Archive of March 8, 2004

Newspaper’s ban of “pro-life” causes mix-up

Los Angeles, Calif., Mar 8, 2004 (CNA) - The Los Angeles Times’ policy to ban the phrase “pro-life” created some confusion last month when music critic Mark Swed wrote that a Richard Strauss opera was “pro-life”, but a copy editor changed his review to read "anti-abortion."

The copy editor was adhering to a strict newspaper policy, which bans the phrase "pro-life" since the newspaper considers it offensive to people who support abortion, reported Reuters March 5.

But Swed had used the phrase to mean a celebration of life. The copy editor didn't realize that the opera "Die Frau Ohne Schatten" had nothing to do with abortion.

"It’s about children who aren't born yet screaming to be born – not abortion," Swed told Reuters. "Somebody who didn't quite get it got a little bit too politically correct ... and we had a little breakdown in communications."

The Los Angeles Times ran a correction the following day, Feb. 25.

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“Passion” premier in Latin America moved up

CNA STAFF, Mar 8, 2004 (CNA) - 20th Century Fox has decided to move up the premier of “The Passion of the Christ” in Latin America due to pirating of the film, which has resulted in the spread of thousands of unauthorized, low-quality copies in the region.

Sources with Fox told reporters that the film will premier March 18 in Peru, Chile, Central America and Ecuador.  A day after, on March 19, it will premier in Argentina, Brazil, Bolivia, Mexico and Uruguay. 

Release dates in other countries will soon be announced.

“Mel Gibson always wanted a more simultaneous release.  In light of the film’s success, he has instructed Icon Productions to ask the responsible parties in Latin America to move the release up,” a Fox source told the Chilean press.

However, in Mexico 20th Century Fox admitted that the change is because in some places like Mexico, Peru and Ecuador, pirated versions of the film on videodisc are being sold.

Juan Carlos Lazo, Marketing Director for Fox Mexico, said another reason is the high demand for tickets.  “We want to combat pirating and we don’t want them to benefit from it, in addition to the fact that the demand for tickets is incredible.  It’s the first time something like this has happened to us,” he said.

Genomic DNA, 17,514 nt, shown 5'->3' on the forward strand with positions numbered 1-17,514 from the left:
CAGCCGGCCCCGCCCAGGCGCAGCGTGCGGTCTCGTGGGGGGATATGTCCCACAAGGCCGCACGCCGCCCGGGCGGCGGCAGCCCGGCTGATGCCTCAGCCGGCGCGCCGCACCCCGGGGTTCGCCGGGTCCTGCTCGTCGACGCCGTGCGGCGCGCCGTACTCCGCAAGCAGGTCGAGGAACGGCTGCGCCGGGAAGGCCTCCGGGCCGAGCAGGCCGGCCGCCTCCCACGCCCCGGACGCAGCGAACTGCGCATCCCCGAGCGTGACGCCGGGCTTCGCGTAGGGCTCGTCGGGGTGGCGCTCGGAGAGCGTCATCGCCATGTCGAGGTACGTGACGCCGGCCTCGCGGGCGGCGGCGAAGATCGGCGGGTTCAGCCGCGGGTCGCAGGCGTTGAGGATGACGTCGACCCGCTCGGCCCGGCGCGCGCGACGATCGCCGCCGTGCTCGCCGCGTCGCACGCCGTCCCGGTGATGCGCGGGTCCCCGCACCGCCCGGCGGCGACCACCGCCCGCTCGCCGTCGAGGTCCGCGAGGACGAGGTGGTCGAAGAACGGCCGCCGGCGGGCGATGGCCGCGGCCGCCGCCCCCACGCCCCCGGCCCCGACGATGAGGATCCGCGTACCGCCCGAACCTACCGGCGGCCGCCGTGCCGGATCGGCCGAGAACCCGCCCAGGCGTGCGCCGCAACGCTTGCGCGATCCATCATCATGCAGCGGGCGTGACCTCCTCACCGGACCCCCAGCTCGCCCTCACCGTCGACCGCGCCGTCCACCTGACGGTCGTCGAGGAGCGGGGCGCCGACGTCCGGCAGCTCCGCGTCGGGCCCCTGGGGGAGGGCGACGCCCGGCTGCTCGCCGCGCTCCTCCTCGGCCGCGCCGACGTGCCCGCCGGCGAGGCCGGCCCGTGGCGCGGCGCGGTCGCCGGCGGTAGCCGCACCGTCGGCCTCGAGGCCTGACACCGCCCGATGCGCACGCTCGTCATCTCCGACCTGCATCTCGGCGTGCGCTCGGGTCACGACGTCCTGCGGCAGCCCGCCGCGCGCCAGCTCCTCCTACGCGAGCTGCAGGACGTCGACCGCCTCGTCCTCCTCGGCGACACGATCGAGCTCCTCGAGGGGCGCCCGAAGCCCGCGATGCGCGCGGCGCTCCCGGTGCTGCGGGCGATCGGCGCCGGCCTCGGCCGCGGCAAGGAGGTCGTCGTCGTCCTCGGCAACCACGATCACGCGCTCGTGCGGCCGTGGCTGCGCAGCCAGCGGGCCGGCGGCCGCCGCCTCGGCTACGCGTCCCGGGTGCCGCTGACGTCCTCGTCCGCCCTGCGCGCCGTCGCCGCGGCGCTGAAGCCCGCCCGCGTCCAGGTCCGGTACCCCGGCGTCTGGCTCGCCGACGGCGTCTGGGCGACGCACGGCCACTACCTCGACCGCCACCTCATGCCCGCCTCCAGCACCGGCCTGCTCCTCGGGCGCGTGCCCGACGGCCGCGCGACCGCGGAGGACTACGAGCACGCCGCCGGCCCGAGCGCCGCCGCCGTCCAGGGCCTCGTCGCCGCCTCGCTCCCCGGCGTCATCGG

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Possible papal trip to Switzerland announced

Rome, Italy, Mar 8, 2004 (CNA) - The Bishops Conference of Switzerland has announced the possibility of a visit by John Paul II to the country to take part in Switzerland’s first national Catholic youth conference, which will take place June 5-6.

The Swiss bishops’ announcement is another in a series of announcements concerning possible papal trips to Poland, Austria and Mexico.

“Since Pope John Paul II is studying the possibility of accepting the invitation of the Swiss bishops to visit Berna on June 5-6, a Vatican delegation headed up by Archbishop Renato Boccardo, organizer of the Holy Father’s travels, visited Switzerland on February 26 and 27,” said the bishops.

Moreover, they underscored that “if the Holy Father comes to Berna, he will meet with young people on Saturday afternoon during the first national Catholic youth conference, and on Sunday he will celebrate a Mass to which everyone, adults, young people and children will be welcome.”

“The bishops cordially invite all Catholics in Switzerland to come together in Berna on Sunday, June 6, to be with John Paul II and to give witness to the young people meeting in Berna,” the statement adds.